Windows Phone 8 OTA Update Details Emerge

One of the litany of new features coming to Windows Phone 8 is support for OTA updates. Sure, that clearly means no more tethering to Zune each time a new update rolls around, but we’ve been wondering about exactly how else this new system will affect how Microsoft and WP8 OEMs deliver new code to their users. Some details of the process have just emerged, filling us in on some of that info.

WP8 users should be able to select between either manual or automatic updates. When updating automatically, the phone should try to wait for an opportunity to download the update over a WiFi network, and once it’s all saved locally, will prompt you to install it. You can always put that off until later, but once you decide to go through with it, the phone will reset, the update will install, and in ten minutes or less the phone should reset again, booting back up with the update in place.

The manual update works in much the same way, except your phone won’t download anything until you give it the go-ahead. You’ll also be able to force it to retrieve the update over a cellular data connection if no WiFi network is available.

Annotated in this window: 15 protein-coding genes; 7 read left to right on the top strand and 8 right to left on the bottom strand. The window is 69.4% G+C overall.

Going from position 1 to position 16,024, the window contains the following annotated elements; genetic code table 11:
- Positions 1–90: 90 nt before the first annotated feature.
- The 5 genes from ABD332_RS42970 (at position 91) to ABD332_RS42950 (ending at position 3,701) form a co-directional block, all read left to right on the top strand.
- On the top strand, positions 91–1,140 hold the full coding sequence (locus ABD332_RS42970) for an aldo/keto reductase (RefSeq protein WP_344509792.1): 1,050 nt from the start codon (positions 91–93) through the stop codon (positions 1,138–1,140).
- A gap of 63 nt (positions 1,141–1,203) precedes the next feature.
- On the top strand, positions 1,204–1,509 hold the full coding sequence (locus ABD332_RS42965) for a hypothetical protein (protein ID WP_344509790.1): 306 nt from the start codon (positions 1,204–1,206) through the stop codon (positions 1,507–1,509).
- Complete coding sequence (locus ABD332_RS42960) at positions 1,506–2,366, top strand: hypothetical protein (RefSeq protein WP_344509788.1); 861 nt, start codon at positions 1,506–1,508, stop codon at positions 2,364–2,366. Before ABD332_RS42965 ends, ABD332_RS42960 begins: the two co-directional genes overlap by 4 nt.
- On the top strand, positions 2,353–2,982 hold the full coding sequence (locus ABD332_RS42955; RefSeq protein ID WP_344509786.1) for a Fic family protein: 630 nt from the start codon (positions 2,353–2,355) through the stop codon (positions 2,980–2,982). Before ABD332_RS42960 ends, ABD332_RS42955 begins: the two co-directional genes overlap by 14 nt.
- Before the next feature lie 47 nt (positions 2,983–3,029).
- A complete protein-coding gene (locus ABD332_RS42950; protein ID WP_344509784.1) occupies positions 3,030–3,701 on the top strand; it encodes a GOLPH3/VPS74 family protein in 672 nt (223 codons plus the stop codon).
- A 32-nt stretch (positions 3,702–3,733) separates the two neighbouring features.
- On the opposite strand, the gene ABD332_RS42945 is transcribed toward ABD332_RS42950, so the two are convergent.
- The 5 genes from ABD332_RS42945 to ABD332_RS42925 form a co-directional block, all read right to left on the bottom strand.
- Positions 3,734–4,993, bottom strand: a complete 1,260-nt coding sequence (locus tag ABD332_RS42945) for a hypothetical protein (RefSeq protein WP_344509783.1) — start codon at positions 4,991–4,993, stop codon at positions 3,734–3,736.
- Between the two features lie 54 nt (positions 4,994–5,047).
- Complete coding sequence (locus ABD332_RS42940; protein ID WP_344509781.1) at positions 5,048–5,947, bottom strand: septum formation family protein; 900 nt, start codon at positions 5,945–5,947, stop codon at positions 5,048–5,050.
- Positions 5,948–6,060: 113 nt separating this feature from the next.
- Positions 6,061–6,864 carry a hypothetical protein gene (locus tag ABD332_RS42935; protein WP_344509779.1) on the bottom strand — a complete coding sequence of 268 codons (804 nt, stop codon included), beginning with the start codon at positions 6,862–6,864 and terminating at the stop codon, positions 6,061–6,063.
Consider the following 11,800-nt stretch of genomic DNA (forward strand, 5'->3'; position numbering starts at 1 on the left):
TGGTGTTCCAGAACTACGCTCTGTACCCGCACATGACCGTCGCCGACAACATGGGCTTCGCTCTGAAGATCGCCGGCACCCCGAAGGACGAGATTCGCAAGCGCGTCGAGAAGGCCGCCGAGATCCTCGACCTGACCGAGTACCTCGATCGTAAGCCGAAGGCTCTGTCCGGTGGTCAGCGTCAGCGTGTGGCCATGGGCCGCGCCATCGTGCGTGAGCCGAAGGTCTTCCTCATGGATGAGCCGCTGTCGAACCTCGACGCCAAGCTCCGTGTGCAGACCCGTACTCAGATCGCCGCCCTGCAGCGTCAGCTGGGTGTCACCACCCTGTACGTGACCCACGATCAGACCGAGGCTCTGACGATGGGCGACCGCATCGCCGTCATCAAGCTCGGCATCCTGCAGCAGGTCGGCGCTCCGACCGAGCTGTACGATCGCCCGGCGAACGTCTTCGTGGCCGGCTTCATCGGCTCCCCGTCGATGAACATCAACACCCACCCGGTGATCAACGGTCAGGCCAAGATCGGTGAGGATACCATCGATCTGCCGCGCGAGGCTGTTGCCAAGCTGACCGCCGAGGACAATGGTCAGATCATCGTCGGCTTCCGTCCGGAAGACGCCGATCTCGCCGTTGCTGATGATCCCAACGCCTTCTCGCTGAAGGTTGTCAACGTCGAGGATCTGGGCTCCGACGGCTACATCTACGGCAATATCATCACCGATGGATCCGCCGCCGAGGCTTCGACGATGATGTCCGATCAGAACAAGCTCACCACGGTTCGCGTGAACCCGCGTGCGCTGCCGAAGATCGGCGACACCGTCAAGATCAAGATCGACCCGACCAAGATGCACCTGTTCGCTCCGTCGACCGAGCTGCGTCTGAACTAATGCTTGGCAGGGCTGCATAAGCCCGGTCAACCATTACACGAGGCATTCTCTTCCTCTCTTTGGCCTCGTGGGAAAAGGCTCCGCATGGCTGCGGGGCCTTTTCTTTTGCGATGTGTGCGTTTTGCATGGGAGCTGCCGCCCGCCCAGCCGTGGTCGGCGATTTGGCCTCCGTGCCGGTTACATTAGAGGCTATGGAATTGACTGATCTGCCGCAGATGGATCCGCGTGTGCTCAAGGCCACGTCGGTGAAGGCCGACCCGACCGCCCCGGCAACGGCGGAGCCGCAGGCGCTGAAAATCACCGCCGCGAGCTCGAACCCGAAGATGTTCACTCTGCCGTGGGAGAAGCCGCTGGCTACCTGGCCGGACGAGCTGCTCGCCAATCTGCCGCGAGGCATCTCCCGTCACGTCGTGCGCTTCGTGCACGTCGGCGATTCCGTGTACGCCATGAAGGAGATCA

The source behind this info also describes several size-based classes of updates, allowing for them to be retrieved in different ways – for example, a carrier could allow smaller updates to go out OTA, but make you find a WiFi network for larger installs. We still need a little clarification on exactly that will work, as it seems to conflict with some of the info on the manual update process, but the important take away is that smaller bugfix updates will be treated differently from broader, system-wide updates. The hope is that this system will also let some updates arrive without the need for carrier approval.

Source: Mobility Minded
Via: WMPoweruser

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About The Author
Stephen Schenck
Stephen has been writing about electronics since 2008, which only serves to frustrate him that he waited so long to combine his love of gadgets and his degree in writing. In his spare time, he collects console and arcade game hardware, is a motorcycle enthusiast, and enjoys trapping blue crabs. Stephen's first mobile device was a 624 MHz Dell Axim X30, which he's convinced is still a viable platform. Stephen longs for a market where phones are sold independently of service, and bandwidth is cheap and plentiful; he's not holding his breath. In the meantime, he devours smartphone news and tries to sort out the juicy bits Read more about Stephen Schenck!